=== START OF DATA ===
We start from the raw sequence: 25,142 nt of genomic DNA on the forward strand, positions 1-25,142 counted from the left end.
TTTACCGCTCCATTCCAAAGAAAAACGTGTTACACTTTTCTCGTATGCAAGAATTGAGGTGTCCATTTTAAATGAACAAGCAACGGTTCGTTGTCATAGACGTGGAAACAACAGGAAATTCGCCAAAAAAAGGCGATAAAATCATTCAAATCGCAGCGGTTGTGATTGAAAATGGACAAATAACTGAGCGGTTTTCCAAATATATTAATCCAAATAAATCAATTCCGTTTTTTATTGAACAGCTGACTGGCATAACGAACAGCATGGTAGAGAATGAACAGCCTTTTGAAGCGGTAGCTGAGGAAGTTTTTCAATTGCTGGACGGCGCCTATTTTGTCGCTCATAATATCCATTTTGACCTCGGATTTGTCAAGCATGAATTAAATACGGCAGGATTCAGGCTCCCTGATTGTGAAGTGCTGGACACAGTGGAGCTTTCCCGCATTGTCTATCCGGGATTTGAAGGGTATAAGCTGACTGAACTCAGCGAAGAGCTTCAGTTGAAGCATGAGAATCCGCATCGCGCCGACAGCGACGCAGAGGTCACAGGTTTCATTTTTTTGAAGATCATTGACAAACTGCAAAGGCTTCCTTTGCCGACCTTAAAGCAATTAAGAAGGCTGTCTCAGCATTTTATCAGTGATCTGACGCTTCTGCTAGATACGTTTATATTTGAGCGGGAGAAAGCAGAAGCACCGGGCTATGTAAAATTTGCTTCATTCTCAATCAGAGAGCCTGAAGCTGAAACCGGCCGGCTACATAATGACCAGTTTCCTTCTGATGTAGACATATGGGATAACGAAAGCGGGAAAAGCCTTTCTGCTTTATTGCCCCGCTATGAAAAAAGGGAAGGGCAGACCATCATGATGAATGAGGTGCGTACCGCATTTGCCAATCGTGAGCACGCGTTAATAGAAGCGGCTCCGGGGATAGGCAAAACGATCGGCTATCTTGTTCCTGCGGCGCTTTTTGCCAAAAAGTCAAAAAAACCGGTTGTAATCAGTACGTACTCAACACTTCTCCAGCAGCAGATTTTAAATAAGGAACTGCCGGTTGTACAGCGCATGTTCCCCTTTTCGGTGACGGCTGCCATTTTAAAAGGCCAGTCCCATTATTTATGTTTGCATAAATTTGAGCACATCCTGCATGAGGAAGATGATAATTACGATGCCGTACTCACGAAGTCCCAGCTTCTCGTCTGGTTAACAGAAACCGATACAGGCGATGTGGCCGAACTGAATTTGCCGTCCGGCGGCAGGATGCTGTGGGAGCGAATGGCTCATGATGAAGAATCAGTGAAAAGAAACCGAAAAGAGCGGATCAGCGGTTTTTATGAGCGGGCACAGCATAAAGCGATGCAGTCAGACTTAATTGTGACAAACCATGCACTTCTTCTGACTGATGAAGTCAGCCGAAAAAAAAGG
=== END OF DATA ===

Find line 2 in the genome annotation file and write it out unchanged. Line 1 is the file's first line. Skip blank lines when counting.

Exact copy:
TTTACCGCTCCATTCCAAAGAAAAACGTGTTACACTTTTCTCGTATGCAAGAATTGAGGTGTCCATTTTAAATGAACAAGCAACGGTTCGTTGTCATAGACGTGGAAACAACAGGAAATTCGCCAAAAAAAGGCGATAAAATCATTCAAATCGCAGCGGTTGTGATTGAAAATGGACAAATAACTGAGCGGTTTTCCAAATATATTAATCCAAATAAATCAATTCCGTTTTTTATTGAACAGCTGACTGGCATAACGAACAGCATGGTAGAGAATGAACAGCCTTTTGAAGCGGTAGCTGAGGAAGTTTTTCAATTGCTGGACGGCGCCTATTTTGTCGCTCATAATATCCATTTTGACCTCGGATTTGTCAAGCATGAATTAAATACGGCAGGATTCAGGCTCCCTGATTGTGAAGTGCTGGACACAGTGGAGCTTTCCCGCATTGTCTATCCGGGATTTGAAGGGTATAAGCTGACTGAACTCAGCGAAGAGCTTCAGTTGAAGCATGAGAATCCGCATCGCGCCGACAGCGACGCAGAGGTCACAGGTTTCATTTTTTTGAAGATCATTGACAAACTGCAAAGGCTTCCTTTGCCGACCTTAAAGCAATTAAGAAGGCTGTCTCAGCATTTTATCAGTGATCTGACGCTTCTGCTAGATACGTTTATATTTGAGCGGGAGAAAGCAGAAGCACCGGGCTATGTAAAATTTGCTTCATTCTCAATCAGAGAGCCTGAAGCTGAAACCGGCCGGCTACATAATGACCAGTTTCCTTCTGATGTAGACATATGGGATAACGAAAGCGGGAAAAGCCTTTCTGCTTTATTGCCCCGCTATGAAAAAAGGGAAGGGCAGACCATCATGATGAATGAGGTGCGTACCGCATTTGCCAATCGTGAGCACGCGTTAATAGAAGCGGCTCCGGGGATAGGCAAAACGATCGGCTATCTTGTTCCTGCGGCGCTTTTTGCCAAAAAGTCAAAAAAACCGGTTGTAATCAGTACGTACTCAACACTTCTCCAGCAGCAGATTTTAAATAAGGAACTGCCGGTTGTACAGCGCATGTTCCCCTTTTCGGTGACGGCTGCCATTTTAAAAGGCCAGTCCCATTATTTATGTTTGCATAAATTTGAGCACATCCTGCATGAGGAAGATGATAATTACGATGCCGTACTCACGAAGTCCCAGCTTCTCGTCTGGTTAACAGAAACCGATACAGGCGATGTGGCCGAACTGAATTTGCCGTCCGGCGGCAGGATGCTGTGGGAGCGAATGGCTCATGATGAAGAATCAGTGAAAAGAAACCGAAAAGAGCGGATCAGCGGTTTTTATGAGCGGGCACAGCATAAAGCGATGCAGTCAGACTTAATTGTGACAAACCATGCACTTCTTCTGACTGATGAAGTCAGCCGAAAAAAAAGG